Alternatives: avoid the use of plastic or use only polyethylene or polypropylene plastics or sustainable bioplastic made from corn and other plants. Do not use teething rings and pacifiers with your infants. Purchase or make toys from fabric, wood and metal. Use furniture made from wood and natural cloth fibres. Use cotton tablecloths, rubber garden hoses, and wood-floor coverings. Find cosmetics that are phthalate-free.
|Action: blocks testosterone in men; interferes with thyroid function; may contribute to endometriosis and reproductive abnormalities; birth defects; promotes cancer; damage to thymus gland and immune system, urinary tract, liver and bile ducts; can cause severe acne.Source: released into the air after the incineration of PVC, from hospital incinerators; from magnesium and nickel smelting and steel production; manufacturing of pesticides and herbicides; most human exposure (95%) to dioxin occurs through consumption of beef, fish and dairy; accidental building fires and burning of household waste are a source of dioxin release; dioxin is created during the bleaching of pulp and paper and may be present in tampons; formed during wastewater and drinking water treatment.
Alternatives: use medical supplies, tubing and infusion bags that are PVC- free; do not use PVC in building materials; ban PVC worldwide; do not use chlorine in the bleaching of pulp and paper – use a hydrogen peroxide process instead; use reverse osmosis or ozonation to purify drinking water; eat organic, avoid pesticide use; avoid or minimize consumption of fish, meat and dairy; use alternative to tampons. Trim fat from meat and remove the skin from poultry and fish. If using dairy products, choose low fat.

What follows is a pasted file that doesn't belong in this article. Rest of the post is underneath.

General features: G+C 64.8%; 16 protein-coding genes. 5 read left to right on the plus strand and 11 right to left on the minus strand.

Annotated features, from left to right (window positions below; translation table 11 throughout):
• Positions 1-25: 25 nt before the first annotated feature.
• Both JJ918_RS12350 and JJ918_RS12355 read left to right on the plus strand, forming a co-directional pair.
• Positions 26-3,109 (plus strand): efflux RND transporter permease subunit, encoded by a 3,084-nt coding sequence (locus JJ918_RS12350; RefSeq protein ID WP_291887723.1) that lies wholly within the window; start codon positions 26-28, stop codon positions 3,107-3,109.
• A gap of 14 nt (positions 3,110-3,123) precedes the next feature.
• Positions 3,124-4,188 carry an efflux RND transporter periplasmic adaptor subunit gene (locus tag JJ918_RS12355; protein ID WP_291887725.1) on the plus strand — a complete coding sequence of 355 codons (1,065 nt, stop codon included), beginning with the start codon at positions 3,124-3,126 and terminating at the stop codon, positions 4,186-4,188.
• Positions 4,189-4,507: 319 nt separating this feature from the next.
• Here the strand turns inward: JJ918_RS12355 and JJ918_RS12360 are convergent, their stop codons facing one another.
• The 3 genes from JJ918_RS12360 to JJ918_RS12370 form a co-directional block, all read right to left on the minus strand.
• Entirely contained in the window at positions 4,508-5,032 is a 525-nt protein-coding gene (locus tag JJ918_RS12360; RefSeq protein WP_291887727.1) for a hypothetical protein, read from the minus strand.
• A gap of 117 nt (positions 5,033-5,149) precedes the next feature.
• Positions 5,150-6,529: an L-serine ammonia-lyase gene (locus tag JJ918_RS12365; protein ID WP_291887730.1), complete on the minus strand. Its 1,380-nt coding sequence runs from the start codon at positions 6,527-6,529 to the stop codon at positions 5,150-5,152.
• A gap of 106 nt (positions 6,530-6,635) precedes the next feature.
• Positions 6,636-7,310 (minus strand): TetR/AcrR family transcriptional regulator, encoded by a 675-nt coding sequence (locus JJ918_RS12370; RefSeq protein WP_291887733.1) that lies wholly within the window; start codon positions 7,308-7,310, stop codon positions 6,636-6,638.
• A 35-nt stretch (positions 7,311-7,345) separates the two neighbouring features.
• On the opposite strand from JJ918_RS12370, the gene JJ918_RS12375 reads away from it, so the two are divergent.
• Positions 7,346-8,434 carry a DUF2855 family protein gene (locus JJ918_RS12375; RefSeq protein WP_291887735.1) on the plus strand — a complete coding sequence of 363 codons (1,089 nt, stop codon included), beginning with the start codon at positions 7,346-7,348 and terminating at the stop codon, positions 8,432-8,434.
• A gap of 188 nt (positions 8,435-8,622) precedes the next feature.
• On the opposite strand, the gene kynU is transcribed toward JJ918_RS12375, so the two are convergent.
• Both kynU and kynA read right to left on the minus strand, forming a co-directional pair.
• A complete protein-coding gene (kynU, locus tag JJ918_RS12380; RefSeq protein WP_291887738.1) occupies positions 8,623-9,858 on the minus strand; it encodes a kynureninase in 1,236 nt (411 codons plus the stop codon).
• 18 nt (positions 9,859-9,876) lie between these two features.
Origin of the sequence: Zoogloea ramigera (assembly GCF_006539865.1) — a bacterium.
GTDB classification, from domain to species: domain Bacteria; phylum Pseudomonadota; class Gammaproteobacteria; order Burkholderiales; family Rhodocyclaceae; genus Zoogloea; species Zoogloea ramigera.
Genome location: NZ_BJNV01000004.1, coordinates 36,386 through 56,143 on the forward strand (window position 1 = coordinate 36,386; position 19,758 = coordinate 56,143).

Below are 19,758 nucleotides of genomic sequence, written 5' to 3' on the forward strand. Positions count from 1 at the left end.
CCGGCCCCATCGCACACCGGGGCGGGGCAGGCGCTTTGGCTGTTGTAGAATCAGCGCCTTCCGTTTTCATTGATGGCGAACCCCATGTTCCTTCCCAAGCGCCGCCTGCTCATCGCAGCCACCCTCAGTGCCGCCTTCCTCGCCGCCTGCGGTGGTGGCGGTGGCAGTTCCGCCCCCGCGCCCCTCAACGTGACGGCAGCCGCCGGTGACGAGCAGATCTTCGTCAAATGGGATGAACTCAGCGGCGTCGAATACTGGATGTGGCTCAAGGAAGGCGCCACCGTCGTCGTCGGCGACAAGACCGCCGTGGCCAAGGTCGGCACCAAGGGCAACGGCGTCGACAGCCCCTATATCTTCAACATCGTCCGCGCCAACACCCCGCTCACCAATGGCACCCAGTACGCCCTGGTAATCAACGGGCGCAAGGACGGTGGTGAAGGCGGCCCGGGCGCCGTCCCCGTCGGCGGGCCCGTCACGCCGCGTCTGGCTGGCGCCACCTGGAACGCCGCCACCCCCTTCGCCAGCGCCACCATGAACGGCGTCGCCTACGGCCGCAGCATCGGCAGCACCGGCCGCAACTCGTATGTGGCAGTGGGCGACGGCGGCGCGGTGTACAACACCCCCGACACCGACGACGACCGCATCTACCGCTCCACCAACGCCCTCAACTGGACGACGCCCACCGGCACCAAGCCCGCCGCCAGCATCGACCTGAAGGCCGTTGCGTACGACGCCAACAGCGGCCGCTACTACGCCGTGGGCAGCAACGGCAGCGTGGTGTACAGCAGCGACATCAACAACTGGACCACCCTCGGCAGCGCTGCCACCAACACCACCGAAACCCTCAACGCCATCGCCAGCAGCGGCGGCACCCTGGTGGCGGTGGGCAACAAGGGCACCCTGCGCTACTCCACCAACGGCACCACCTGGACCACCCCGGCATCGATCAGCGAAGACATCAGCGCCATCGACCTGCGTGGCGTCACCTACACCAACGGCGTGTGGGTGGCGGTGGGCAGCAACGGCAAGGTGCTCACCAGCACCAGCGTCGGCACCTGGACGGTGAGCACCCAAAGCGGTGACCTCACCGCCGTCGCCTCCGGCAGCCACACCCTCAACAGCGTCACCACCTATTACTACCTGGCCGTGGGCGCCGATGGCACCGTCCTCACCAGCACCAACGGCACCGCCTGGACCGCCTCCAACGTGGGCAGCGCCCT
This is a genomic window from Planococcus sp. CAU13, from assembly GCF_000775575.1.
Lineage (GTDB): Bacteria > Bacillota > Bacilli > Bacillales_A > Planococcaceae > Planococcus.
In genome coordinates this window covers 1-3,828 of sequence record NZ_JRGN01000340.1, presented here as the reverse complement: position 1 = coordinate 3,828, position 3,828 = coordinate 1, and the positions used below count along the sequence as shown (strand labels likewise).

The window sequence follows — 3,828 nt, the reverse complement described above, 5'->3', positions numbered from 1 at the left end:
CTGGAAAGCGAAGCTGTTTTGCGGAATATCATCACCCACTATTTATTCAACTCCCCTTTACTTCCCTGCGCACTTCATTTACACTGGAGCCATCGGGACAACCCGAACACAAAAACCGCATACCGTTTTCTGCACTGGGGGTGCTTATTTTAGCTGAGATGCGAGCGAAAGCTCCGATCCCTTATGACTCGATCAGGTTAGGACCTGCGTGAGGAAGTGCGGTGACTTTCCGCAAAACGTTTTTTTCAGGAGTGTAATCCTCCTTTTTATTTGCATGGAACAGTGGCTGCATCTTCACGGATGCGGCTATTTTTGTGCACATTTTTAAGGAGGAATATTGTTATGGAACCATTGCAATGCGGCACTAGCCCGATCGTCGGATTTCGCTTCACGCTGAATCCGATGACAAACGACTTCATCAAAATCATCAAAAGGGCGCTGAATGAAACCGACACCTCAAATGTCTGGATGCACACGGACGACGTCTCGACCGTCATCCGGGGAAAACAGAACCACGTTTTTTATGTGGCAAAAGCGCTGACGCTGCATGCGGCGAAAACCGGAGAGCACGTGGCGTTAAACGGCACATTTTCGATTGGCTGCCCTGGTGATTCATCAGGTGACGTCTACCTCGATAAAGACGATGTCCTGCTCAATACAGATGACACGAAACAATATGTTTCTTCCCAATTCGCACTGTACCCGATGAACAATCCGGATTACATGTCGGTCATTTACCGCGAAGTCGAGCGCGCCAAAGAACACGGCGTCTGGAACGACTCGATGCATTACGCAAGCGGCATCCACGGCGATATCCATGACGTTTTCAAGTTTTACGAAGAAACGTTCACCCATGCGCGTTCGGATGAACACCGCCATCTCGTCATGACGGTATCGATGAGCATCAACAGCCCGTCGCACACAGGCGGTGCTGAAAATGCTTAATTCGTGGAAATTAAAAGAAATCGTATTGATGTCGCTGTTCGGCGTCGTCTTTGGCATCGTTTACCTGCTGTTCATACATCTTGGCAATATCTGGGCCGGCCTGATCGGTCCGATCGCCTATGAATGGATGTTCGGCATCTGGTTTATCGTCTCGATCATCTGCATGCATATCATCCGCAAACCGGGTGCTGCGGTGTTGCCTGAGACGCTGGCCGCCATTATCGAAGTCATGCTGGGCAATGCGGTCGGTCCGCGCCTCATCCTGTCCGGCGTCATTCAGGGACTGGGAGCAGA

|Action: carcinogen; toxic to developing foetus; toxic to liver; infertility; suppresses immune system; hormone disruptor; high exposure may cause severe acne.Source: by-products of plastic production; manufacturing of iron and steel; industrial bleaching and incineration; produced from burning of diesel fuel, fuel used for agricultural purposes, and home heating; produced during generation of electrical power.
Alternatives: ban PVC; use industrial processes that do not produce dioxins and furans – stop incineration; implement regulations to eliminate dioxin and furan release from pulp mills; increase consumption of vegetables, fruits and grains; decrease fish, meat and dairy; avoid burning garbage that may contain wood preservative or plastics; avoid cigarette smoke.
|Action: carcinogenic; toxic to the nervous system; headache, drowsiness; nausea; poor coordination; memory loss; confusion; leukemia, anemia, lymphoma, lung cancer, bladder cancer.Source: includes ethyl benzene, xylene and toluene. Used in small amounts in gasoline, and in industrial solvents.